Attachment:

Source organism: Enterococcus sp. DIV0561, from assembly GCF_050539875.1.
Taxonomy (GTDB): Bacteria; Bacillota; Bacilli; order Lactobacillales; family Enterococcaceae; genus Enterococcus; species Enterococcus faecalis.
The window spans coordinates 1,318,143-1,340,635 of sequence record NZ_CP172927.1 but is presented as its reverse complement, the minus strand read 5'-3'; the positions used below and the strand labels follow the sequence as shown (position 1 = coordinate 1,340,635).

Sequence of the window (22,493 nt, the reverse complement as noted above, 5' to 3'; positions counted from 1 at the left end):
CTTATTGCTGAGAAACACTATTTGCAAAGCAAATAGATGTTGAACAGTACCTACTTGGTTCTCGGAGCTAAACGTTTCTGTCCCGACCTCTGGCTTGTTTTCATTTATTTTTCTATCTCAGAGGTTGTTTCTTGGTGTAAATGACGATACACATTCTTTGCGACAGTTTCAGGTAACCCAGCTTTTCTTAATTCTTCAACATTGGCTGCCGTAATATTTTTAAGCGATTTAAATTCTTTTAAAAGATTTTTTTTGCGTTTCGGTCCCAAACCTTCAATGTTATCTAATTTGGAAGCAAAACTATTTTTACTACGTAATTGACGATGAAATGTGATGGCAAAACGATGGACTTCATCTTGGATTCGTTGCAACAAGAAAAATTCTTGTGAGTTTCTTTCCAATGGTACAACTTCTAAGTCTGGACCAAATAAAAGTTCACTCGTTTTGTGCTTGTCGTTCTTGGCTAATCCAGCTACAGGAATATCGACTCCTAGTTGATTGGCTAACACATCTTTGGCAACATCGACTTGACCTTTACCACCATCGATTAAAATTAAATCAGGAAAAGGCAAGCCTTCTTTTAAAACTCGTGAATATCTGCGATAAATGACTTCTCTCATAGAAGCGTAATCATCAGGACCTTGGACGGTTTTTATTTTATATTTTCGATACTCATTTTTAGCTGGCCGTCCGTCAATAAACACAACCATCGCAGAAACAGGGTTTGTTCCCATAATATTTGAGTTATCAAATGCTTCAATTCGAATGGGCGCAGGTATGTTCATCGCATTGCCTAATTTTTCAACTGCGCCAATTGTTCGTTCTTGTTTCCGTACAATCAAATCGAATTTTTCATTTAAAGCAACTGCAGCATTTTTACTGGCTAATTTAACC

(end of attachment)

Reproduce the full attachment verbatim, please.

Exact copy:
Source organism: Enterococcus sp. DIV0561, from assembly GCF_050539875.1.
Taxonomy (GTDB): Bacteria; Bacillota; Bacilli; order Lactobacillales; family Enterococcaceae; genus Enterococcus; species Enterococcus faecalis.
The window spans coordinates 1,318,143-1,340,635 of sequence record NZ_CP172927.1 but is presented as its reverse complement, the minus strand read 5'-3'; the positions used below and the strand labels follow the sequence as shown (position 1 = coordinate 1,340,635).

Sequence of the window (22,493 nt, the reverse complement as noted above, 5' to 3'; positions counted from 1 at the left end):
CTTATTGCTGAGAAACACTATTTGCAAAGCAAATAGATGTTGAACAGTACCTACTTGGTTCTCGGAGCTAAACGTTTCTGTCCCGACCTCTGGCTTGTTTTCATTTATTTTTCTATCTCAGAGGTTGTTTCTTGGTGTAAATGACGATACACATTCTTTGCGACAGTTTCAGGTAACCCAGCTTTTCTTAATTCTTCAACATTGGCTGCCGTAATATTTTTAAGCGATTTAAATTCTTTTAAAAGATTTTTTTTGCGTTTCGGTCCCAAACCTTCAATGTTATCTAATTTGGAAGCAAAACTATTTTTACTACGTAATTGACGATGAAATGTGATGGCAAAACGATGGACTTCATCTTGGATTCGTTGCAACAAGAAAAATTCTTGTGAGTTTCTTTCCAATGGTACAACTTCTAAGTCTGGACCAAATAAAAGTTCACTCGTTTTGTGCTTGTCGTTCTTGGCTAATCCAGCTACAGGAATATCGACTCCTAGTTGATTGGCTAACACATCTTTGGCAACATCGACTTGACCTTTACCACCATCGATTAAAATTAAATCAGGAAAAGGCAAGCCTTCTTTTAAAACTCGTGAATATCTGCGATAAATGACTTCTCTCATAGAAGCGTAATCATCAGGACCTTGGACGGTTTTTATTTTATATTTTCGATACTCATTTTTAGCTGGCCGTCCGTCAATAAACACAACCATCGCAGAAACAGGGTTTGTTCCCATAATATTTGAGTTATCAAATGCTTCAATTCGAATGGGCGCAGGTATGTTCATCGCATTGCCTAATTTTTCAACTGCGCCAATTGTTCGTTCTTGTTTCCGTACAATCAAATCGAATTTTTCATTTAAAGCAACTGCAGCATTTTTACTGGCTAATTTAACC